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In brief

On 16 May 2023, the China Securities Regulatory Commission (CSRC) published Guideline No. 6 on the Application of Regulatory Rules on Overseas Securities Offerings and Listings: Guidelines for Overseas Offering of Global Depositary Receipts (GDR) by Domestic Listed Companies (“GDR Guideline”). It provides detailed guidance from the CSRC on the registration, filing, use of proceeds and other requirements on overseas offerings of GDRs by Chinese listed companies.


  1. Background


On 17 February 2023, the CSRC published a new set of regulations consisting of the Trial Administrative Measures of Overseas Securities Offering and Listing by Domestic Companies and five supporting guidelines (“New PRC Regulations”), which took effect from 31 March 2023. The New PRC Regulations mark a new filing regime that requires Chinese companies to register their direct and indirect overseas listings and securities offerings with the CSRC by filing relevant materials. The GDR Guideline published by the CSRC on 16 May 2023 is the sixth supporting guideline, which provides detailed guidance on the registration, filing, use of proceeds and other requirements on overseas offerings of GDRs by Chinese listed companies.

Overview of the GDR Guideline

(1) Requirements for registration and filing 

In terms of the application procedures, the GDR Guideline clarifies and refines the requirements for registration and filing:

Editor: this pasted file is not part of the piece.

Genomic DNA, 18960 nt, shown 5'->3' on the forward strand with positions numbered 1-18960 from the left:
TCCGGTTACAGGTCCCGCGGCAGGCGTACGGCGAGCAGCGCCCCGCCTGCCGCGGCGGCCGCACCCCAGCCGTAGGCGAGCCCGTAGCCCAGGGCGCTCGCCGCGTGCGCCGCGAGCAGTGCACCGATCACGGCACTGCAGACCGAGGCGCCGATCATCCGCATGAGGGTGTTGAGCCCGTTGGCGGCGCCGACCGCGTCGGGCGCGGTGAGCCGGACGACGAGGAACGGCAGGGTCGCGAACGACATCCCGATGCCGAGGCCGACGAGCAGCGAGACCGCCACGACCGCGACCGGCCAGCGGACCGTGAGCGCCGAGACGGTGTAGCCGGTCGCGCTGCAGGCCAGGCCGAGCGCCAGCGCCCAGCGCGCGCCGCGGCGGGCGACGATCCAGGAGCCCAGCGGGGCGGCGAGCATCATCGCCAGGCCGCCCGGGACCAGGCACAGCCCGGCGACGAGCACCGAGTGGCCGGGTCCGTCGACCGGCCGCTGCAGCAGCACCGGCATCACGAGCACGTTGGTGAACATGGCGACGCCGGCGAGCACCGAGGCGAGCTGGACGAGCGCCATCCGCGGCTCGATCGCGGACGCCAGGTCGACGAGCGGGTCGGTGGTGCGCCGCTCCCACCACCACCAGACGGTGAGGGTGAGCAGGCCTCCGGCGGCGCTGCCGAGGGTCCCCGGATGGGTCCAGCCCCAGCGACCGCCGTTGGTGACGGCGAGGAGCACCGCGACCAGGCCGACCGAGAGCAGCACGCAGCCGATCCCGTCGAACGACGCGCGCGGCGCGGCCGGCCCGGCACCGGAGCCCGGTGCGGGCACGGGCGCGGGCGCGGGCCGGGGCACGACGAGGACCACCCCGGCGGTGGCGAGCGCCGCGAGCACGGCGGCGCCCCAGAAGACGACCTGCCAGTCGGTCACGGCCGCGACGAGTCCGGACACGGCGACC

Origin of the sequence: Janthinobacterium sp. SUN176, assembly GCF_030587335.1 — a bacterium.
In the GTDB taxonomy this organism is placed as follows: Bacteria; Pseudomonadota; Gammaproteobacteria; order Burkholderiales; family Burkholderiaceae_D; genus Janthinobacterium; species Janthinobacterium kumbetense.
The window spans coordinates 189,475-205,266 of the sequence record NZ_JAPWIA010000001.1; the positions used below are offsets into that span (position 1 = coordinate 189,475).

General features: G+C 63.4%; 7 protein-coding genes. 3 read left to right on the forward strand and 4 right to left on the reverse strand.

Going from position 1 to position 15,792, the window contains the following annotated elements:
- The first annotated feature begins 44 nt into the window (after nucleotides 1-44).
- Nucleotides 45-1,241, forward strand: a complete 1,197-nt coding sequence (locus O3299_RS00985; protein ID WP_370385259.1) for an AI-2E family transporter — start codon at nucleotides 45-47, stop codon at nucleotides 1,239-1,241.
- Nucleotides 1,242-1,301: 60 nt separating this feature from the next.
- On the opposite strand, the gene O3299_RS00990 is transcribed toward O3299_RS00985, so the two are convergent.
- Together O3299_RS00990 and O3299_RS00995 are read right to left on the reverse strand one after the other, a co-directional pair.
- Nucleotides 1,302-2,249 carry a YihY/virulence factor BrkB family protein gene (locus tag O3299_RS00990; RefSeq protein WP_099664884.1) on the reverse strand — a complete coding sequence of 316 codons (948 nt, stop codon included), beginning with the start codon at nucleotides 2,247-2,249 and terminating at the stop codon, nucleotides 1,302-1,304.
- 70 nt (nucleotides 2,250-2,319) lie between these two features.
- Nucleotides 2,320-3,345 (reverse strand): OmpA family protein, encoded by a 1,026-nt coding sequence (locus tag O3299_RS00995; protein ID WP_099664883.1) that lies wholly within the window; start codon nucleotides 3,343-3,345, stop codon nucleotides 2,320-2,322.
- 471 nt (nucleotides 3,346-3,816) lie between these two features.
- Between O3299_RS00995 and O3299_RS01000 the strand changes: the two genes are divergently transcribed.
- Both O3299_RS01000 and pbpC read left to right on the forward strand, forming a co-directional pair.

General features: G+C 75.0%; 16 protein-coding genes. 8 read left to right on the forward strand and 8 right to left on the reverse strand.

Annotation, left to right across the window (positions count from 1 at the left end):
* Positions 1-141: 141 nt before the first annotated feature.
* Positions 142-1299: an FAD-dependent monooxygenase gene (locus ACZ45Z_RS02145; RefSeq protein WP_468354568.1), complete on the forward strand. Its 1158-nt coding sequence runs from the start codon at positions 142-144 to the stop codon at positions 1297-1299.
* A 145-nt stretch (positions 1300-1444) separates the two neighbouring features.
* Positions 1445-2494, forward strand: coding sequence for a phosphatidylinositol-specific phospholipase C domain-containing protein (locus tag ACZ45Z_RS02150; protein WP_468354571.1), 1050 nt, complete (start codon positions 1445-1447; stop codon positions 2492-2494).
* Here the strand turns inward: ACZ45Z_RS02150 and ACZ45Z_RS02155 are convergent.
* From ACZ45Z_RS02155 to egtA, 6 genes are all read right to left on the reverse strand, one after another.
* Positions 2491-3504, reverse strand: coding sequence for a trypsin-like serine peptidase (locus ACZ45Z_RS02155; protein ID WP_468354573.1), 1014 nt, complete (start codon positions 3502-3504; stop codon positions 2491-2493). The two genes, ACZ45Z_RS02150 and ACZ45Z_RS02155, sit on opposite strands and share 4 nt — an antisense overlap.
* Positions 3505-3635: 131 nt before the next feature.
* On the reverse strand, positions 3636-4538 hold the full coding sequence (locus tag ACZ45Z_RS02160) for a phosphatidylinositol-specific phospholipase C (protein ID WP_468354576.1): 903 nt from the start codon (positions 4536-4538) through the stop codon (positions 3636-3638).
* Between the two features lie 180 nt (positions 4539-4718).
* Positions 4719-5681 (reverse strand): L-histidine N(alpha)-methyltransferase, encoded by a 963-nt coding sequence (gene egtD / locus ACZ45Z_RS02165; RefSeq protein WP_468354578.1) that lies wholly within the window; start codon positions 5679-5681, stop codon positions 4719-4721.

The Chinese stock exchange review procedure, as mentioned in the table above, is a new requirement under the GDR Guideline. According to the provisions in the GDR Guideline, an application for registration of underlying new shares should be submitted to the relevant Chinese stock exchange prior to the submission of the listing application for an overseas GDR offering, but before completion of the registration with the CSRC. The registration of the issuance of underlying new shares by Chinese listed companies and the GDR listing filing procedures may be combined by the CSRC. Based on the latest market examples under the full registration regime, it usually takes around four to six months for a non-public offering of an A-share listed company to complete the CSRC registration process after the relevant documents are accepted by the Chinese stock exchange.

(2) Use of GDR proceeds 

The GDR Guideline sets out new requirements for use of proceeds from the GDR offering. It requires the use of GDR proceeds to comply with the requirements of the national industrial policies and meet the overseas plans and business development needs of Chinese listed companies. There were no such specific requirements previously.